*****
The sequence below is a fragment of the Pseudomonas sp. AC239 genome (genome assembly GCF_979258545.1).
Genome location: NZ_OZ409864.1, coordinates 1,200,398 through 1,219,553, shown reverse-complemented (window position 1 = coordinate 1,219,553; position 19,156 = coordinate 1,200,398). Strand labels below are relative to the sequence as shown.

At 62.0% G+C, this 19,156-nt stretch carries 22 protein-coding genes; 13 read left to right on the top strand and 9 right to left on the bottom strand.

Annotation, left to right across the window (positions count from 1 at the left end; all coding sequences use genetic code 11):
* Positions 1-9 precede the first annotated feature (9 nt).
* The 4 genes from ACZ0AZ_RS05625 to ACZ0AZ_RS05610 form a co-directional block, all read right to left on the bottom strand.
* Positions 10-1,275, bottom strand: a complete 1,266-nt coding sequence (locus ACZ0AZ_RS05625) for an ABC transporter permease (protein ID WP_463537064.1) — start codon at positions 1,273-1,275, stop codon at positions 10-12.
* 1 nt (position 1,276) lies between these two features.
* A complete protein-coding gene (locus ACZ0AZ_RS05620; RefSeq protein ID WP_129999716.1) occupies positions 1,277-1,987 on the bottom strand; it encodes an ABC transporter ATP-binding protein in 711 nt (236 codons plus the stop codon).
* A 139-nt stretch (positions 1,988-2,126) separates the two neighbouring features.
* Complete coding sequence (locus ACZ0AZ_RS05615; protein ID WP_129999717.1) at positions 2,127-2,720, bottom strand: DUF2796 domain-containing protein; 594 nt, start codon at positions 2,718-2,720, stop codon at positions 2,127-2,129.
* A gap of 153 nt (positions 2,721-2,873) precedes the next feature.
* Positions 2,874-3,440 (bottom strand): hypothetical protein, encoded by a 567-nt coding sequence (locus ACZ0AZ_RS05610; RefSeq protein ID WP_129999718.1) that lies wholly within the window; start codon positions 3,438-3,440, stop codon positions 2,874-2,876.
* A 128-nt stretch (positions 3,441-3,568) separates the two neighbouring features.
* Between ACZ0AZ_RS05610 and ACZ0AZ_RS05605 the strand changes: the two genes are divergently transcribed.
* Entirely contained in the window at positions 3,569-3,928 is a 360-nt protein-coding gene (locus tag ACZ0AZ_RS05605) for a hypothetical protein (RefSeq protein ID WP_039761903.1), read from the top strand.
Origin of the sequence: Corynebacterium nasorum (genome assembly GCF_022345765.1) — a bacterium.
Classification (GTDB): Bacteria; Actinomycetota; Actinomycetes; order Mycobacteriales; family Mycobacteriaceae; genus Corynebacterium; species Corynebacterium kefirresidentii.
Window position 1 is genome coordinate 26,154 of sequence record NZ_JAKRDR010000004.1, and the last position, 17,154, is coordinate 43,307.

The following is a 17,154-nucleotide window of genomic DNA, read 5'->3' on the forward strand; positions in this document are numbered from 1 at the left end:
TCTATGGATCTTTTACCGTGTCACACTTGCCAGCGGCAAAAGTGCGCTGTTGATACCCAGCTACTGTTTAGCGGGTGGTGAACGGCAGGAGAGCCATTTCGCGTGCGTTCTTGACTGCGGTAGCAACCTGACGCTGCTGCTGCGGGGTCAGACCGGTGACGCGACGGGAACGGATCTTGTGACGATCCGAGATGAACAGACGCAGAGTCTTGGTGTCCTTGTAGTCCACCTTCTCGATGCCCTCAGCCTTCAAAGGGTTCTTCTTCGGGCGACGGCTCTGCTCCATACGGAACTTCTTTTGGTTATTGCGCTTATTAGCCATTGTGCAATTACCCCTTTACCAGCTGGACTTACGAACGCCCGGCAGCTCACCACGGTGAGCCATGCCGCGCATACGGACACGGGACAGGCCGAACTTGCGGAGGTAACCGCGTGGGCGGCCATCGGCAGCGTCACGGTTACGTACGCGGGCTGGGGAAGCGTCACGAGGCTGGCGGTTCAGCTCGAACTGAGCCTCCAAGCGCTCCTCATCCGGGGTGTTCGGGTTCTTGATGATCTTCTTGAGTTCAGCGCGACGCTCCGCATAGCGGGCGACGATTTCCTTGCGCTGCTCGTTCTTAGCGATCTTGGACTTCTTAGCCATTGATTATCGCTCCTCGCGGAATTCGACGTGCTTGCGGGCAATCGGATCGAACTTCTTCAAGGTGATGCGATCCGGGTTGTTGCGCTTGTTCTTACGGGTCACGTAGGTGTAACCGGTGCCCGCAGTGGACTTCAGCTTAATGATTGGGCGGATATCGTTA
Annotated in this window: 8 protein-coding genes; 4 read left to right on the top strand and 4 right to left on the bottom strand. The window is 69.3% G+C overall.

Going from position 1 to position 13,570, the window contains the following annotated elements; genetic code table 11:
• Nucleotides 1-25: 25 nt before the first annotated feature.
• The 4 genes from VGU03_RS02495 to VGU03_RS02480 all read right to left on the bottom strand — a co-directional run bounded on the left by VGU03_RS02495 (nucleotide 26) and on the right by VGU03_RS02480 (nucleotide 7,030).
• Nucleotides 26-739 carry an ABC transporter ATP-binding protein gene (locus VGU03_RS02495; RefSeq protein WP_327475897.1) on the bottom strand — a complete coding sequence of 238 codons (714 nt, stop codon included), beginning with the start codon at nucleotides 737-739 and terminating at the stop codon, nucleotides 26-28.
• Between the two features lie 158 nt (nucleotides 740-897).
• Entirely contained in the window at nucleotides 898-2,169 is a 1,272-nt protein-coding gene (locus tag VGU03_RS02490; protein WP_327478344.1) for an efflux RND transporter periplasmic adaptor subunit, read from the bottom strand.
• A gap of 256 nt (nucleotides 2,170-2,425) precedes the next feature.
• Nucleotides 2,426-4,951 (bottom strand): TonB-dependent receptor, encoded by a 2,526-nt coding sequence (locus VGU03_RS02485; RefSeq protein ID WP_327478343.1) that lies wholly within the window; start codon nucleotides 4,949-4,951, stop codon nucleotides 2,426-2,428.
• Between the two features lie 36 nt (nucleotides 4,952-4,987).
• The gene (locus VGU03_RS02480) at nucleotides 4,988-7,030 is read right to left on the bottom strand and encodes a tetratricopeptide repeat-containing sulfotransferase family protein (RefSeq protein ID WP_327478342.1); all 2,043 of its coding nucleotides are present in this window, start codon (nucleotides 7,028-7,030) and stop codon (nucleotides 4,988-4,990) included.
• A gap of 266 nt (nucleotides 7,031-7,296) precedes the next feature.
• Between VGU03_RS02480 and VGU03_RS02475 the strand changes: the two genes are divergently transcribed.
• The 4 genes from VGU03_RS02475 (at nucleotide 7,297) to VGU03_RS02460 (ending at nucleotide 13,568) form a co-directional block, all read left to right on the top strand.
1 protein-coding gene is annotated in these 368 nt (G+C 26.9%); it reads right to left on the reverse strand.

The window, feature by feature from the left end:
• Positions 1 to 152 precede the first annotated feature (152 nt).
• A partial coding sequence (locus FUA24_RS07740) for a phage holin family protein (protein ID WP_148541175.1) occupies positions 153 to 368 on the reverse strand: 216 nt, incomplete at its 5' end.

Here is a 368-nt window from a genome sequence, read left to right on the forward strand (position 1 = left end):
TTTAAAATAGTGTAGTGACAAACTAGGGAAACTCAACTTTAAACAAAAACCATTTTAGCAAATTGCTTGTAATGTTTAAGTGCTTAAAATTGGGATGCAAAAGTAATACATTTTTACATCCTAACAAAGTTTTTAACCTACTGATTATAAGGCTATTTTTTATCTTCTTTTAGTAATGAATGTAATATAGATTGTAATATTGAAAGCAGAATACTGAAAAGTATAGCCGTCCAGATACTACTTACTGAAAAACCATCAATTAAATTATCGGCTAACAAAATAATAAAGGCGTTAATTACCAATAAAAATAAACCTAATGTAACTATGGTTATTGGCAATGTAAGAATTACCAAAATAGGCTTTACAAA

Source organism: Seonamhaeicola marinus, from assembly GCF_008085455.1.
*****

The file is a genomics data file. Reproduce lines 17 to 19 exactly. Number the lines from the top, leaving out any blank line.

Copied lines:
Origin of the sequence: Corynebacterium nasorum (genome assembly GCF_022345765.1) — a bacterium.
Classification (GTDB): Bacteria; Actinomycetota; Actinomycetes; order Mycobacteriales; family Mycobacteriaceae; genus Corynebacterium; species Corynebacterium kefirresidentii.
Window position 1 is genome coordinate 26,154 of sequence record NZ_JAKRDR010000004.1, and the last position, 17,154, is coordinate 43,307.